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Federal, provincial, and territorial ministers met in Halifax, Nova Scotia, on October 14-5 to discuss issues of justice and public safety in Canada including the impact of FASD. Co-chairs of the meeting were Minister of Justice and Attorney General, Jody Wilson-Raybold, Minister of Public Safety and Emergency Preparedness, Ralph Goodale, and the Minister of Justice and Atto2016-09-life-of-pix-free-stock-leaves-red-sky-leeroyrney General of Nova Scotia, Diana Whalen. Five national indigenous groups participated in the meeting: the Native Women’s Association of Canada, the Assembly of First Nations, the Métis National Council, Inuit Tapiriit Kanatami, and the Congress of Aboriginal Peoples.

Vice-Chief Kim Beaudin from the Congress of Aboriginal Peoples outlined the groups’ priorities to the ministers. Stating that “the most significant issue is violence against women and girls” Beaudin further stressed related issues of FASD, Indigenous girls’ health and safety, violence against Indigenous women, and family justice reforms for Indigenous women.

During the meeting, Ministers discussed the Truth and Reconciliation Commission of Canada: Calls to Action. It underscores the need to address FASD in action numbers 33 and 34, in particular. Ministers agreed to collaborate on addressing solutions for the economic and social impacts of alcohol abuse and to release their final report on FASD and Access to Justice.

FASD prevention efforts in Canada call for multiple approaches that are holistic and move beyond just advising women not to drink during pregnancy (See: Four-part Model of Prevention). The impact of violence and trauma in all its forms on the mental and physical health and safety of women and their families and communities informs and shapes these efforts.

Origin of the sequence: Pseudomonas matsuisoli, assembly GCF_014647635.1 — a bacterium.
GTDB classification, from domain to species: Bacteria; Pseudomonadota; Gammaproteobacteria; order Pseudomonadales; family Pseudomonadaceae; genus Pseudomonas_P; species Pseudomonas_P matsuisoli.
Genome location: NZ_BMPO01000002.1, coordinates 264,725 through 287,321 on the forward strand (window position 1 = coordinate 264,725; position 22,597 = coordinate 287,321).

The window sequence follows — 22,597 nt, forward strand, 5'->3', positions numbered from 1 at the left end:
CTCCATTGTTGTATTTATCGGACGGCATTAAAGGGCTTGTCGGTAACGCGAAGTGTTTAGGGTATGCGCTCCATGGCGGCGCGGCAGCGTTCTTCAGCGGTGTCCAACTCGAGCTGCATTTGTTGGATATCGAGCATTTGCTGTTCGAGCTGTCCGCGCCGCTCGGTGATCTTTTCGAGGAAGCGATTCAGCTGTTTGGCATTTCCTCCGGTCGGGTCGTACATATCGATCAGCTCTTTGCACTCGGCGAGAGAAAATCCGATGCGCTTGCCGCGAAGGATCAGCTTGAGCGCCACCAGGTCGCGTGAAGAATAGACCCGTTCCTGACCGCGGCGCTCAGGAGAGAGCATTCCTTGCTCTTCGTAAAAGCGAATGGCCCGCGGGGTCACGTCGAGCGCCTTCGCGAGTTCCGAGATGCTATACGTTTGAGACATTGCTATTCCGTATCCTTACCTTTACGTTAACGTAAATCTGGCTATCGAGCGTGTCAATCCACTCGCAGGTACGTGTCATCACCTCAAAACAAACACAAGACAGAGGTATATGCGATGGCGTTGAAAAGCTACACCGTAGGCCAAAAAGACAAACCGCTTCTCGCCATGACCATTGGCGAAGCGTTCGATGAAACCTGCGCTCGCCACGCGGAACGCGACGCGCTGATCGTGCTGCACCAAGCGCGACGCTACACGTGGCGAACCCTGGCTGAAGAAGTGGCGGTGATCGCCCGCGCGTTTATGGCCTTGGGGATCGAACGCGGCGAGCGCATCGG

For more on related topics, see earlier blog posts:


The Center of Alcohol Marketing and Youth at the Johns Hopkins Bloomberg School of Public Health have created a  Girls, Women and Alcohol infographic.

The Center on Alcohol Marketing and Youth monitors the marketing practices of the alcohol industry and their effects on American youth

Also possibly of interest, the Center held a webcast in December on “Virginia Slims in a Bottle: Girls, Women and Alcohol Marketing” which can now be viewed on YouTube. Speakers included Ann Dowsett Johnston, author of Drink: The Intimate Relationship Between Woman and Alcohol (see post here about her series in the Toronto Star in 2011 on women and alcohol).

For more on alcohol marketing targeted at girls and women, see earlier posts:


Alc and depression backgrounder cover

The Girls Action Foundation provides spaces for girls to speak out, build skills, and create action on issues that are important and real to them. Their national programs address violence prevention, health promotion, media literacy and leadership.

In the past year, the Girls Action Foundation collaborated with researchers at the British Columbia Centre of Excellence for Women’s Health to develop a series of information sheets to support the work of facilitators of girls’ empowerment groups. These resources are:

The “Girls, Alcohol and Depression” resource is 12 pages long and discusses the links between depression and alcohol consumption. It also includes sample activities to generate discussion with girls around these issues. The resources are available in English and French.

Overview: Four Levels of FASD Prevention

Information Sheet: What Men Can Do To Prevent FASD